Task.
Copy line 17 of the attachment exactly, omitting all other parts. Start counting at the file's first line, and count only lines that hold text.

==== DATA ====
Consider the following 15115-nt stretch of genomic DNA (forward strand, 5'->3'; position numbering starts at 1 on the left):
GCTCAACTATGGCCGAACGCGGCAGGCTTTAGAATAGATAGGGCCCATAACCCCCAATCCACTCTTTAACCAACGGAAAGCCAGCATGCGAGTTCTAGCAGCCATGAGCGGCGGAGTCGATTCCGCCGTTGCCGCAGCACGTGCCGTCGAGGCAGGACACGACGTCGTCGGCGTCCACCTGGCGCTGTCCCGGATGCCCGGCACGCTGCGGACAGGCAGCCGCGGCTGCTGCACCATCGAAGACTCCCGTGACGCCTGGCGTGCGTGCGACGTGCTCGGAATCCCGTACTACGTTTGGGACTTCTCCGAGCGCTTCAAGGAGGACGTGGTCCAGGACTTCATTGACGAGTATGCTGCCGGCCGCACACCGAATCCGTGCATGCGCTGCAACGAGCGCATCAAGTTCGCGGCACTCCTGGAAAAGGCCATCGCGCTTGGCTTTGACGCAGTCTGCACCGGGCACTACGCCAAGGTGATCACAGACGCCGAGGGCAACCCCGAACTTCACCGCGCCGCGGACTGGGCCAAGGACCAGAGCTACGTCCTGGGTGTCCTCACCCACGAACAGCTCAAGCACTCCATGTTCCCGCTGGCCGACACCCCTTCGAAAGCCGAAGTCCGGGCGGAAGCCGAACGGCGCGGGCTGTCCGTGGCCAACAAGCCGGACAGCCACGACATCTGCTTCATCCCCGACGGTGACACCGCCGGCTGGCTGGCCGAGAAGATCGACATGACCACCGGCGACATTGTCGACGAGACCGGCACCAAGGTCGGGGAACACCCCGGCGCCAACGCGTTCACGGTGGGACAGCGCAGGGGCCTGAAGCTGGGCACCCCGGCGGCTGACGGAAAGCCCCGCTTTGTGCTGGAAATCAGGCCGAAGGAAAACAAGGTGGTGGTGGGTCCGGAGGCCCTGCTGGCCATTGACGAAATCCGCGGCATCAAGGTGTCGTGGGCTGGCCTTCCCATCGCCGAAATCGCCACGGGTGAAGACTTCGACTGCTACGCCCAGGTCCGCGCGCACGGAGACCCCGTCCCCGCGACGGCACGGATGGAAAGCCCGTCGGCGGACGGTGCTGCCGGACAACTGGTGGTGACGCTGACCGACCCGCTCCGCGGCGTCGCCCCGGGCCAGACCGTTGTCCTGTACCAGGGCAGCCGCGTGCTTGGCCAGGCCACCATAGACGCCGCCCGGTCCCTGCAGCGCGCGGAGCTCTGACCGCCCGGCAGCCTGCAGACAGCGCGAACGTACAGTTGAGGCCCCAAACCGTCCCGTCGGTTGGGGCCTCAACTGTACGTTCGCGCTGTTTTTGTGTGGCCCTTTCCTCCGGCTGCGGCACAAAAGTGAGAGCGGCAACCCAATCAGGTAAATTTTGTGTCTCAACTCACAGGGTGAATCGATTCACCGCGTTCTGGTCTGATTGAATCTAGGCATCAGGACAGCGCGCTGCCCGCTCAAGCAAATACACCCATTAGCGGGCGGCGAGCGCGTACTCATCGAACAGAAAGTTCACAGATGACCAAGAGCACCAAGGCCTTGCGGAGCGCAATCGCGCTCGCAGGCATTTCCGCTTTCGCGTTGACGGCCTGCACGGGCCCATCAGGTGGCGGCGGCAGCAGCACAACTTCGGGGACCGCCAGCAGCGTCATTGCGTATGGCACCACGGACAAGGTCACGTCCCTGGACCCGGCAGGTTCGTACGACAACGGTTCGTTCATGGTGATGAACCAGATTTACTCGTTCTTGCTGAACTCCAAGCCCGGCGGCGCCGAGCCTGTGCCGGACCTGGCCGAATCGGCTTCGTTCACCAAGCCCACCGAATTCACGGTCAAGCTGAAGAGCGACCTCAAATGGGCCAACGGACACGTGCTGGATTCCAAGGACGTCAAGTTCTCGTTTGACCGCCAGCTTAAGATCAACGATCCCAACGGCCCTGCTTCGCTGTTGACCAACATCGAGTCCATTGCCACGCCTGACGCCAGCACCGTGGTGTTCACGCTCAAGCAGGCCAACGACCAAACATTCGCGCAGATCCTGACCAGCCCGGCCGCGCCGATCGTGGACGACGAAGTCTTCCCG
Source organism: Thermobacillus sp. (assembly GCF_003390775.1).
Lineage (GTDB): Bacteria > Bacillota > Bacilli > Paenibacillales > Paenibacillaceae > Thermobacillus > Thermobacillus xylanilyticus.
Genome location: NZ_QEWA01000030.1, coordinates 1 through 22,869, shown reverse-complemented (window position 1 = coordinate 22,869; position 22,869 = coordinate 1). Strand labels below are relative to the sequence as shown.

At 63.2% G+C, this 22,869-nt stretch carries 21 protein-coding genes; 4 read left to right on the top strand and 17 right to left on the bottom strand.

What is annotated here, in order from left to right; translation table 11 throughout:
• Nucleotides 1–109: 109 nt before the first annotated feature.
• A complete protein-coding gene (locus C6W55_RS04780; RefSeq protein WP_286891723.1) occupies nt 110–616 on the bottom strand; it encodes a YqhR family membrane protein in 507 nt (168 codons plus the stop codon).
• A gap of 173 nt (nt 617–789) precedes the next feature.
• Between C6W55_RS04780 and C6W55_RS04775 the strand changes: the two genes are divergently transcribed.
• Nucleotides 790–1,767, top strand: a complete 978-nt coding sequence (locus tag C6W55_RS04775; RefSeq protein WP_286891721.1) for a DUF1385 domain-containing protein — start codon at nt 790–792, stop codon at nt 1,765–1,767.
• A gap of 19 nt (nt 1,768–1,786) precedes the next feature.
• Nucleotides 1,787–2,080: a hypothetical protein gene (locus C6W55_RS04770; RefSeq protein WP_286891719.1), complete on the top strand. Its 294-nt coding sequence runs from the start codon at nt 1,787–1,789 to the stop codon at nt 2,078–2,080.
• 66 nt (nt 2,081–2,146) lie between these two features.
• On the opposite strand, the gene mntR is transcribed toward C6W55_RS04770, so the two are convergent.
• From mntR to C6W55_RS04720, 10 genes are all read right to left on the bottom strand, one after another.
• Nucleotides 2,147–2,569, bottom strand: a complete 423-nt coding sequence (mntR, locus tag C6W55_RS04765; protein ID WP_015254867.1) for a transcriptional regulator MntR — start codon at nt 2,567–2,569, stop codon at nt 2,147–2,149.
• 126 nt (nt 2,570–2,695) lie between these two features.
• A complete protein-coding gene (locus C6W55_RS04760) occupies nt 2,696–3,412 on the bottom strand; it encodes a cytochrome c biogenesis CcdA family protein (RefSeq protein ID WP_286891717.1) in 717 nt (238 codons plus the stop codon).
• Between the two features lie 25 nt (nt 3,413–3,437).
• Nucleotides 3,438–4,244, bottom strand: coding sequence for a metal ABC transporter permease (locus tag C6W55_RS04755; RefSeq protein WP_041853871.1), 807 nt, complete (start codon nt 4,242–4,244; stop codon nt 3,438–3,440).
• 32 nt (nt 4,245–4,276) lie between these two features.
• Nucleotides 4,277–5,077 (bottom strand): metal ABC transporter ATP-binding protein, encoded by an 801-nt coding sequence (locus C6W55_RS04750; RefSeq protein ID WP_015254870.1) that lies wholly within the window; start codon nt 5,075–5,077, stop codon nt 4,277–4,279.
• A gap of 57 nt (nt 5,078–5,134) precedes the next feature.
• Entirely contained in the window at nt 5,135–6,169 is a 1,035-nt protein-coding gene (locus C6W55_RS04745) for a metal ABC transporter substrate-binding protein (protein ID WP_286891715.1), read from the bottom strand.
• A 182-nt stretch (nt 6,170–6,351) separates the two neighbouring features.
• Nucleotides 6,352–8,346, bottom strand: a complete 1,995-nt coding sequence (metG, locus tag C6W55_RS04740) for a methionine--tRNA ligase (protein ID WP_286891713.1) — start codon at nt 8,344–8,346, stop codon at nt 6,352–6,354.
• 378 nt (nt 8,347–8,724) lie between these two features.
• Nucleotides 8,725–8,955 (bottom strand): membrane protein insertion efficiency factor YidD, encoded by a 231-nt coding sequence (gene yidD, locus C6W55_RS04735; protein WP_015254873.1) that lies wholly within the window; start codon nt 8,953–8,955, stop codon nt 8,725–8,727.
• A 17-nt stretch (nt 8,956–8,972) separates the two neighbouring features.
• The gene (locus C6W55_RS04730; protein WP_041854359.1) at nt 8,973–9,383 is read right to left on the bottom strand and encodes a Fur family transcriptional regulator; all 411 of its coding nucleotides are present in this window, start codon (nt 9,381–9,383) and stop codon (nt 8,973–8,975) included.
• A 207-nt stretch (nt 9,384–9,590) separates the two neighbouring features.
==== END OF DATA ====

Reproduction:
• From mntR to C6W55_RS04720, 10 genes are all read right to left on the bottom strand, one after another.